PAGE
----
Moscow Might Help Pave Way for Papal Visit
THE ASSOCIATED PRESS, May 7 – The foreign minister of Russia, Igor Ivanov, is willing to help foster executive meetings that could make it possible for Pope John Paul II to visit that country, according to the Associated Press.
Ivanov suggested that preliminary meetings to this end be held between Italian Prime Minister Silvio Berlusconi and the patriarch of the Russian Orthodox Church.
John Paul has frequently suggested such a visit, which would be the first by a pope to Russia, where the Orthodox Church looks with deep suspicion on the Roman communion.
Patriarch Alexy has refused to meet with the Pope, even in a foreign country. Berlusconi told newspapers last month that the Holy See had asked him to get involved.
“If the desire of a meeting with Patriarch Alexy II is expressed,” Ivanov said, “then in this case this request will be transmitted to the patriarchate and negotiated through diplomatic channels.”
Spies in St. Peter's House?
Alvarez's book shows that the Holy See once operated a significant intelligence bureau when it still ruled over the papal states, but after 1870, the Vatican lost much of its cloak-and-dagger vigor.
After that, “the Vatican devoted its main energies to fending off efforts to infiltrate it. Exceptions to this rule included the work of Pope Pius X to investigate the heretical modernist movement and a heroic but futile attempt to smuggle priests into the Soviet Union at the height of Stalin's terror.”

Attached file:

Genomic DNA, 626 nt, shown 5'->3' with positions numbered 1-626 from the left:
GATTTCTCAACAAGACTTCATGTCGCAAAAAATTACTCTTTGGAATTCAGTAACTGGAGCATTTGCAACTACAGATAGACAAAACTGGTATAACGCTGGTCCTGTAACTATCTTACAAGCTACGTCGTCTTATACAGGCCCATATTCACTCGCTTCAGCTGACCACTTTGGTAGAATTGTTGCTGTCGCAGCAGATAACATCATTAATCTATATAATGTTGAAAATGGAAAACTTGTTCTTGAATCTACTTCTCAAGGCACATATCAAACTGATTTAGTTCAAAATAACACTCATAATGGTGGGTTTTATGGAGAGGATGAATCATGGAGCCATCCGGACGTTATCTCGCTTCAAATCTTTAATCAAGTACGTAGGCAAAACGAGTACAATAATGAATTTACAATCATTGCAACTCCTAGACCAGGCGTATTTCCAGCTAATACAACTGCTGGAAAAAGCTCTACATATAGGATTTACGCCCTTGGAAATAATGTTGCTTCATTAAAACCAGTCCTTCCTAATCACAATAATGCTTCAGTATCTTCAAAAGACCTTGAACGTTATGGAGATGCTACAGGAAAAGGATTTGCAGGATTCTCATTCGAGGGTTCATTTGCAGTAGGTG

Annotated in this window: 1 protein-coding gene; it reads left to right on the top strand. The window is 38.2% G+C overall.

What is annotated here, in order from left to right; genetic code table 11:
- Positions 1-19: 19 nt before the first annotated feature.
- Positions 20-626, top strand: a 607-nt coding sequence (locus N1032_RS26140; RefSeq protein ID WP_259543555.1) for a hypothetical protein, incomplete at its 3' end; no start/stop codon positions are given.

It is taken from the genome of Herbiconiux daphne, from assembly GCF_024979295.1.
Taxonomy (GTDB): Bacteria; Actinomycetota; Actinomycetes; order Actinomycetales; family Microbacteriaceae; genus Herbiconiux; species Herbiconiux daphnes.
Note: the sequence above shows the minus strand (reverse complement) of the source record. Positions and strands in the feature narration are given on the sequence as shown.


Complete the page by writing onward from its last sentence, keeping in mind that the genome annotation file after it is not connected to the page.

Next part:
According to the paper, the book also notes that Pope Pius XII “acted as a go-between linking the German opposition to Hitler to British authorities and then slipped dangerously into transmitting military information to the British.”
British Writer Snipes and Sniffs at Church
THE TIMES (London), May 10 – In an opinion piece published May 10, British columnist Jonathan Meades criticized the Catholic Church both for its taste and its morals.
In a travel piece ostensibly concerned with the Spanish city of Zaragoza, Meades called it “an epicenter of Catholic superstition and Mariolatrous kitsch,” and celebrated the work of surrealist director Luis Buñuel as “nothing more than an inspired revenge on the Society of Jesus, a heretical raspberry.”
He urged readers to ignore “the Vatican's so far unheeded but nonetheless persistent lobbying for Christian “values” to be somehow enshrined in the EU's revised constitution.”
He said “the Catholic Church is ... once again over-promoting itself from a kitsch sideshow to become a meddlesome danger again.”
Meades, who elswehere in the article mentions his knowledge of medieval architecture, does not say Chartres, Notre Dame and Westminster Abbey are the height of kitsch, but they were what Europe produced though its Catholic faith.